GC–TOF-MS and DART–TOF-MS: Challenges in the Analysis of Soft Drinks
The potential of the time-of-flight mass spectrometry (TOF-MS) to innovate the analysis of soft drinks is described using gas chromatography (GC) hyphenated to TOF-MS and a new type of ion source, direct analysis in real time (DART), coupled to high-resolution TOF-MS. Head-space solid-phase microextraction (SPME) was used to isolate/extract volatile compounds followed by GC–TOF-MS to identify tainted compound in contaminated soft drinks. Direct analysis in real time–time-of-flight mass spectrometry (DART–TOF-MS) was also used to obtain negative and positive ion profiles of different soft drinks to determine the presence of various compounds, including antimicrobial preservatives, artificial sweeteners, acidulants and saccharides, without any sample preparation and chromatographic separation.
Techniques involving mass spectrometry (MS) as a detection tool in food analysis have evolved substantially. Gas chromatography–mass spectrometry (GC–MS) and liquid chromatography–mass spectrometry (LC–MS) are commonly used to detect, identify, quantify and confirm both natural and xenobiotic substances in the food production chain. One of the most distinctive trends in MS-based analysis is the use of time-of-flight mass spectrometry (TOF-MS) for both target and non-target analysis of a wide range of organic compounds that occur in biotic matrices.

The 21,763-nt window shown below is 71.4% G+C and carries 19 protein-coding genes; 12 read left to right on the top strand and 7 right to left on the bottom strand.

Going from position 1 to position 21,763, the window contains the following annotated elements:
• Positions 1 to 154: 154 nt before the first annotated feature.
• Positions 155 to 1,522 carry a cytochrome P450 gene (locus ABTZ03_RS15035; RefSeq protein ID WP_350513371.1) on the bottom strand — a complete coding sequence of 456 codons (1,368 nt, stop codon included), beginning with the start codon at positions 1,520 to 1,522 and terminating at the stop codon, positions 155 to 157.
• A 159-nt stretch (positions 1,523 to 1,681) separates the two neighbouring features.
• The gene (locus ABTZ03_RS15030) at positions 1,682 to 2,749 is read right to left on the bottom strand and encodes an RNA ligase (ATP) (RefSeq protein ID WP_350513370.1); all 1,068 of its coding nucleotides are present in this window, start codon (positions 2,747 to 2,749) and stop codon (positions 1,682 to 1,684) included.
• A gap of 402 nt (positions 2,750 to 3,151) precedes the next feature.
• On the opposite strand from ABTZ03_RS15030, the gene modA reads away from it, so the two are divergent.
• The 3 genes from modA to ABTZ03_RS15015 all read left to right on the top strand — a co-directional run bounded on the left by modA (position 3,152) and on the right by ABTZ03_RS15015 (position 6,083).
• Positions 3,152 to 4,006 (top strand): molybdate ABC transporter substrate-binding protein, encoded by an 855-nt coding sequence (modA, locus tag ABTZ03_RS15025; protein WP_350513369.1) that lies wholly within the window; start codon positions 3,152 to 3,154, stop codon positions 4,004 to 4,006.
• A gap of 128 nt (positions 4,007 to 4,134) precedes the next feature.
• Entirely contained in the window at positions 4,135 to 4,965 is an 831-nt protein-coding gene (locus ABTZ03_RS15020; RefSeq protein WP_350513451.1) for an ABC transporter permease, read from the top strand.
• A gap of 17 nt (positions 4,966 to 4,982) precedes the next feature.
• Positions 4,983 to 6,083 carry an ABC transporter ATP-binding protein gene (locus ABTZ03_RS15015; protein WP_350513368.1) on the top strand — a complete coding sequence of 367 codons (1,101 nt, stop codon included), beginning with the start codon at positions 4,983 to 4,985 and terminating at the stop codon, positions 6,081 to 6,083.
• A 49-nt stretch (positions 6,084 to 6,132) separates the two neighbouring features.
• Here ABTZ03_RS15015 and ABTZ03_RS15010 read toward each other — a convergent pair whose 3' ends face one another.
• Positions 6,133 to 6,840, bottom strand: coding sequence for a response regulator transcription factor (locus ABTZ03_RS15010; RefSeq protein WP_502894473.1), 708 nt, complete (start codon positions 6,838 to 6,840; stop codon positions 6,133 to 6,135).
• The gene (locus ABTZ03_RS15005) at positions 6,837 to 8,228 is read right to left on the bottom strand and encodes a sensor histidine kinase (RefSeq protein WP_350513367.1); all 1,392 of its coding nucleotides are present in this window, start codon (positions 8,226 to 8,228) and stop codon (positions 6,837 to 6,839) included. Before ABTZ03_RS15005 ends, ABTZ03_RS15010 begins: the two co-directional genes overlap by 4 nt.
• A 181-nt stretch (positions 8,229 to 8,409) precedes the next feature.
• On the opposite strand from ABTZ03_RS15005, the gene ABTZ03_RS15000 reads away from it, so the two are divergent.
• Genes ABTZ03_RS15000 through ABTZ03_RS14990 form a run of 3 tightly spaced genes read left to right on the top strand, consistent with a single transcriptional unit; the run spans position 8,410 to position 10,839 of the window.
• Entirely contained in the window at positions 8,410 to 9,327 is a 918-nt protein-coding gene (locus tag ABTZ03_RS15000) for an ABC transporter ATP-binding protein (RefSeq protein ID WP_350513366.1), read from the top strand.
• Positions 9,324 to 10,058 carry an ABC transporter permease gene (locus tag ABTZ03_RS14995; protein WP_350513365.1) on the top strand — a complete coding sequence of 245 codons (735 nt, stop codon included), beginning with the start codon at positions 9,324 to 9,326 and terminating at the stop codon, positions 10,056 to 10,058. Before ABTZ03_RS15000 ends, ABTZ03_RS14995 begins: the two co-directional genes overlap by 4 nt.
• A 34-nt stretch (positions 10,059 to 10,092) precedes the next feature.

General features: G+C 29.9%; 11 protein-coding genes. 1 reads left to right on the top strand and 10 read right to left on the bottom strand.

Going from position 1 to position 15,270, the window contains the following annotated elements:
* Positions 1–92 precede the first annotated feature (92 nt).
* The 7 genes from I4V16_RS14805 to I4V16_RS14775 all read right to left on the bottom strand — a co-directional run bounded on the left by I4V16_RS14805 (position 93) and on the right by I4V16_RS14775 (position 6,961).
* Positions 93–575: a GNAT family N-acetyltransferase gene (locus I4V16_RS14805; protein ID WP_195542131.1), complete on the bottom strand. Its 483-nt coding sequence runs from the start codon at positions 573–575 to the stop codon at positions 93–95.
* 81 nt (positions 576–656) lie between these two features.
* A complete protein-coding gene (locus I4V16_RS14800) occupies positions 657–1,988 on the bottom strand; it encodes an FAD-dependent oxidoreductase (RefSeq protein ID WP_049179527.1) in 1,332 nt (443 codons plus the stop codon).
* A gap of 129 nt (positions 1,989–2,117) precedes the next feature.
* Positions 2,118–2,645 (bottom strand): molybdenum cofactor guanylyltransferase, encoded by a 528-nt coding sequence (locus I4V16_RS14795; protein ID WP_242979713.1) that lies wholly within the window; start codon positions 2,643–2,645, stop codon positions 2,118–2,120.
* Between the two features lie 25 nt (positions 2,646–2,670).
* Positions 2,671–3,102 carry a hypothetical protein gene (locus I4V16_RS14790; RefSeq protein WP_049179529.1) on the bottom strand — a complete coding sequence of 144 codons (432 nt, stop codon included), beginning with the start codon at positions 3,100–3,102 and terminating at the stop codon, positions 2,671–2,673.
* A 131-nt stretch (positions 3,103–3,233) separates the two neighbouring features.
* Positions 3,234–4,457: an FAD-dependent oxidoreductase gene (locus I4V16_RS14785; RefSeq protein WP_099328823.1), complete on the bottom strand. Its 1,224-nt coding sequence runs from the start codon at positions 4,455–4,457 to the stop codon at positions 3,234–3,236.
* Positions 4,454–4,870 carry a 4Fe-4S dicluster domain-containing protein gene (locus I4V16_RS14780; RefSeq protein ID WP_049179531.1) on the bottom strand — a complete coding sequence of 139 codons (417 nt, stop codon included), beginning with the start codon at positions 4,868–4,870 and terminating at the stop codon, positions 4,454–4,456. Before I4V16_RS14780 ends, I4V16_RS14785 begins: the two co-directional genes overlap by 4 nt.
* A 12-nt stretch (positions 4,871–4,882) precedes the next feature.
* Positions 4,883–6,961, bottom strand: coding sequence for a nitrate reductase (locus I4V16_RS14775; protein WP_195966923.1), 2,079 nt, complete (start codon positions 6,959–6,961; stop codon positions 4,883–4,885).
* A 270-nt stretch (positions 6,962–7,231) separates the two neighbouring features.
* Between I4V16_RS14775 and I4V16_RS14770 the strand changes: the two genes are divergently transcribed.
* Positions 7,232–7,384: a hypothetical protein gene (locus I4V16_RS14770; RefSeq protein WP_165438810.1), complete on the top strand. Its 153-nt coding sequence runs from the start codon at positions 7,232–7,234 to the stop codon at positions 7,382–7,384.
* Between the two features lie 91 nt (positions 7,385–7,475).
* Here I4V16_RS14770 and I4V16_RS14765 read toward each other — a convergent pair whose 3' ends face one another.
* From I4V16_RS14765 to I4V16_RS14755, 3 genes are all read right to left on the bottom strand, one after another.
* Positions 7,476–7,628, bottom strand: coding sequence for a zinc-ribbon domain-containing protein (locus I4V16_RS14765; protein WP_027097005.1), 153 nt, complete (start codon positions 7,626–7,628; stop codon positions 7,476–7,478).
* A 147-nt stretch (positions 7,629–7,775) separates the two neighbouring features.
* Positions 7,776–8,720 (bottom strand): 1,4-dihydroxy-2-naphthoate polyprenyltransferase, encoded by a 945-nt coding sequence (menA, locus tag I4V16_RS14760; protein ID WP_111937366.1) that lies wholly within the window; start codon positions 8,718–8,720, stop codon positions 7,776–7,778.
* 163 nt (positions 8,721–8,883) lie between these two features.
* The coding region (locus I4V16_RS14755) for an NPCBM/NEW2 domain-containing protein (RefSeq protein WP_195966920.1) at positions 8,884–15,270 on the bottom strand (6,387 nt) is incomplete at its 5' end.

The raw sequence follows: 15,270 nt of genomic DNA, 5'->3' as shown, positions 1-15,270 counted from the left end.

High-speed unit resolution TOF-MS instruments can be combined with a fast one-dimensional GC and/or comprehensive two-dimensional GC (GCxGC) set-up with “flash” separation in the second dimension to identify and quantify a wide range of compounds present in complex food matrices. Whereas, the high-resolution TOF-MS instruments allow accurate mass measurement to calculate analyte elemental composition for the identification of “unknown” compounds and/or confirm the target analyte identity.